Derek really liked it, but Alma took one bite and told me that I could have the rest (so polite, that one). But then she liked the other part of dinner (a frittata with escarole and onions and gruyere) even less, and after finishing her orange and almonds that were leftover from snack, and a square of chocolate (for dessert), she eventually did eat a bit of the rice dish (with lots of nutritional yeast on top). After two small bowls though, she asked for just plain peas, and we let her have them. She likes brown rice and peas and tomato sauce and chickpeas and tofu, so I think the main issue was the paprika and/or the saffron. New flavors + Toddlers = Ergh.

Update Dec 4, 2009:

I made this recipe again and although it came out tasty, it wasn’t quite right.  I used 3/4 tsp. kosher salt, and it wasn’t enough, at least not with my not-very-salty German diced tomatoes.   Maybe a little soy sauce would be a good addition?  With the water I added 1.5 no-salt bouillon cubes, but I’m not sure I could taste them. I added 1/2 cup of peas at the beginning and 1/2 cup after the rice was done.  I liked the mix, but I think next time I would add 3/4 cup at the beginning and 1/2 cup of peas at the end.  I measured out what I thought was 1/8 tsp. saffron but either I underestimated it or my saffron was not very good, because I couldn’t taste the saffron at all.  I used 2 Tbs. of olive oil by mistake, but it didn’t taste particularly oily.  In the end the dish was quite wet–not soupy but definitely very wet rice. I can’t decide if I like it like that.  Maybe next time I’d try 2.5 cups of water.  I also added 1/8 tsp. chipotle powder and 1 whole jalepeno pepper, but I couldn’t taste either one.  Finally, to up the protein content I added 1/2 pound of medium-firm tofu, diced.  It didn’t taste like much but I liked the textural contrast of the silky smooth tofu, and so did Derek.  I cooked the rice for 40 minutes and let it sit for another 15 afterwards, but still the rice was just a tad crunchy, maybe because of the acid from the tomatoes.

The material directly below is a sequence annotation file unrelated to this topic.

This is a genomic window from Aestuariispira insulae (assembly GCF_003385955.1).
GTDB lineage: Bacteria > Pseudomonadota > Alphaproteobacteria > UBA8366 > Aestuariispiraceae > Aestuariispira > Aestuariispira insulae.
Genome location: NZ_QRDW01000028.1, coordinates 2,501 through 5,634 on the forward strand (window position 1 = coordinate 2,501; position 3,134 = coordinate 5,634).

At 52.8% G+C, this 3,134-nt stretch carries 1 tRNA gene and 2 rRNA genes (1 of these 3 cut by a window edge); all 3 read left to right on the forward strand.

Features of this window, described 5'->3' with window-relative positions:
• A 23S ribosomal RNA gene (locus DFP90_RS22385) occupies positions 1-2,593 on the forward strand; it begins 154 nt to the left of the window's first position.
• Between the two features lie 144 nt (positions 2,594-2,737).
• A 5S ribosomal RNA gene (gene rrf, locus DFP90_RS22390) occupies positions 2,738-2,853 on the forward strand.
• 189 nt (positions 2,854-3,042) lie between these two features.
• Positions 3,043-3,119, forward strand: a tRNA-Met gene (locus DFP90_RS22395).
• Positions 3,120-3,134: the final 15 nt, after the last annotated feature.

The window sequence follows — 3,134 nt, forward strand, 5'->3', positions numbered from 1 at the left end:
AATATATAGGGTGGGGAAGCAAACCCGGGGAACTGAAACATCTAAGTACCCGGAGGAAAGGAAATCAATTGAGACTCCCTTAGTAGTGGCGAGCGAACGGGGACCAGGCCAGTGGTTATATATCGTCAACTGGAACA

Update Dec 29, 2009:

I used 1 tsp. kosher salt this time and it was appropriately salted.  I also added 1 Tbs. of nutritional yeast  to 6 ounces of tofu (which I added along with the onions this time).  I used homemade vegetable broth and only 1 bouillon cube.  I doubled the saffron since I was using the same kind as last time.  I could taste it in the final dish this time.  I added 3/4 cup of peas at the beginning and 1/2 cup at the end, but I think next time I might do 3/4 cup and 3/4 cup.  I added a bit of minced jalepeno with the onions, and one whole chipotle chili.  I’m not sure I could taste either distinctly in the final dish, but it was quite tasty, and just a tad spicy, and maybe they contributed.  This time after 40 minutes my rice was still soup.  I think I didn’t have the heat high enough, and maybe my vegetable broth wasn’t quite boiling when I added it.  I cooked the rice for another 15 minutes, then let it sit for 10 minutes.  In the end it was quite wet but not soupy.  Derek and I both liked the dish a lot.  I also added about 2 Tbs. of pine nuts with the garlic, and although the bit of crunch was nice, I don’t think they really added all that much to the final dish.

Nutritional stats without the pine nuts and with 8 ounces tofu:

Macronutrient breakdown:  16% fat, 70% carbs, 14% protein

Serving Size: 1/6 recipe
Amount Per Serving
Calories 284
Total Fat 5.2g
Saturated Fat 0.6g
Trans Fat 0g
Cholesterol 0mg
Sodium 417mg
Carbohydrate 49.8g
Dietary Fiber 5.6g
Sugars 4g
Protein 9.8g
Vitamin A 28% Vitamin C 27%
Calcium    9% Iron 14%